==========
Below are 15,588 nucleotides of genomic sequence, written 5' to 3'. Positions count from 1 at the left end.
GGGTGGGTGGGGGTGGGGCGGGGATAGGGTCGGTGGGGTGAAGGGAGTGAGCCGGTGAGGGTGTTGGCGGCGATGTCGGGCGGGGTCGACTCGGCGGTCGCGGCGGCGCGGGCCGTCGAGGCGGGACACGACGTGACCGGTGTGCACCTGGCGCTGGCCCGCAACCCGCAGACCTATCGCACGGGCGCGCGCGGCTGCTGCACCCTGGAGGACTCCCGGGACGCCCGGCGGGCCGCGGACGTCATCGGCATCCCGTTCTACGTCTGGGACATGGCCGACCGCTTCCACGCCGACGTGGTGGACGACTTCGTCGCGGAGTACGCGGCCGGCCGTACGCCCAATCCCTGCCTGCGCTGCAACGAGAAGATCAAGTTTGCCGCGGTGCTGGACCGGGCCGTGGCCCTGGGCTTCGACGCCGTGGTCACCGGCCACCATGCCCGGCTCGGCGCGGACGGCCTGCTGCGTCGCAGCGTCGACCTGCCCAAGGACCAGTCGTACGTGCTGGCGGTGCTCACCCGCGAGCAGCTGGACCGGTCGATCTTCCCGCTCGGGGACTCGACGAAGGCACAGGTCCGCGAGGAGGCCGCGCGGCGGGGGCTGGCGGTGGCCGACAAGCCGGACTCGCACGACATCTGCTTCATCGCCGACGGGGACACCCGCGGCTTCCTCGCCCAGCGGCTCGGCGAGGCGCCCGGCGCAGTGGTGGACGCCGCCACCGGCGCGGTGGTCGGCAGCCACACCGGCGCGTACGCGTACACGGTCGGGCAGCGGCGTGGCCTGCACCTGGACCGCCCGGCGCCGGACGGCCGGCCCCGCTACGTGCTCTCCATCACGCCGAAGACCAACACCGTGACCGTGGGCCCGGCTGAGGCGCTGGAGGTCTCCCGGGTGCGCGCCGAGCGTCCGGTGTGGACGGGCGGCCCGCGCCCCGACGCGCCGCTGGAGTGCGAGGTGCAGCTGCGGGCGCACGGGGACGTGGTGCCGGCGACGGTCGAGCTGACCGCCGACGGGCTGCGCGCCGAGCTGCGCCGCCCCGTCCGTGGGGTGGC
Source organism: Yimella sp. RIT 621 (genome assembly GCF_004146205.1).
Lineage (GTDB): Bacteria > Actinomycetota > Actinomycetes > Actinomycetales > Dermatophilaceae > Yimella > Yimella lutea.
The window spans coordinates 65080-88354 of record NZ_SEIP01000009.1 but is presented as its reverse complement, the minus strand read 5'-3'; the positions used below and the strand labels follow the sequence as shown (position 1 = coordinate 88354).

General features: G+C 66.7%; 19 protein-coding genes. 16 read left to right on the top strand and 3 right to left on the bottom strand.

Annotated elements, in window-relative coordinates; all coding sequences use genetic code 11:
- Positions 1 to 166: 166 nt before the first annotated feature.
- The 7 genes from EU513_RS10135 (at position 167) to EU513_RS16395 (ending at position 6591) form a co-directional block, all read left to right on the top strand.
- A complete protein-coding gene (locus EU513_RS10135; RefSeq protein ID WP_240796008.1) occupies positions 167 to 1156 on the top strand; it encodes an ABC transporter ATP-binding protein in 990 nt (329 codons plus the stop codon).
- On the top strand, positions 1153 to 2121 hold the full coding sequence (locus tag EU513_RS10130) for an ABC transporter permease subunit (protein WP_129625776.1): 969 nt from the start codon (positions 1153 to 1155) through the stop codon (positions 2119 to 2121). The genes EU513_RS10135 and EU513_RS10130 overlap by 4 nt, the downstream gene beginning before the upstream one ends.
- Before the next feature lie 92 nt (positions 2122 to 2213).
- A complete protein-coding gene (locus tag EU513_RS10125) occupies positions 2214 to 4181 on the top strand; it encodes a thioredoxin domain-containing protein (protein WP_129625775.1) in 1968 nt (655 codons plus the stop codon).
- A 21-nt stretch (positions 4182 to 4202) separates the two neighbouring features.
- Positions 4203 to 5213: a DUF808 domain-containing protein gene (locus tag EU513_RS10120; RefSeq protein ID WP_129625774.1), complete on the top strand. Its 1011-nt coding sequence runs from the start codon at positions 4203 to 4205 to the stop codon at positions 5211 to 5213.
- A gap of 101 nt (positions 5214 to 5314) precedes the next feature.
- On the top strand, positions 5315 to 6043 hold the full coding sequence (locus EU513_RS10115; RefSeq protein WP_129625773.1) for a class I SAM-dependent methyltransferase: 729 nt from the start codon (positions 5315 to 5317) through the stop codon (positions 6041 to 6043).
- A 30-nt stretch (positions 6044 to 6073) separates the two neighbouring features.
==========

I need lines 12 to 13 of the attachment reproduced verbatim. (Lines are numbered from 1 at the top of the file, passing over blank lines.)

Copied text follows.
- Before the next feature lie 92 nt (positions 2122 to 2213).
- A complete protein-coding gene (locus tag EU513_RS10125) occupies positions 2214 to 4181 on the top strand; it encodes a thioredoxin domain-containing protein (protein WP_129625775.1) in 1968 nt (655 codons plus the stop codon).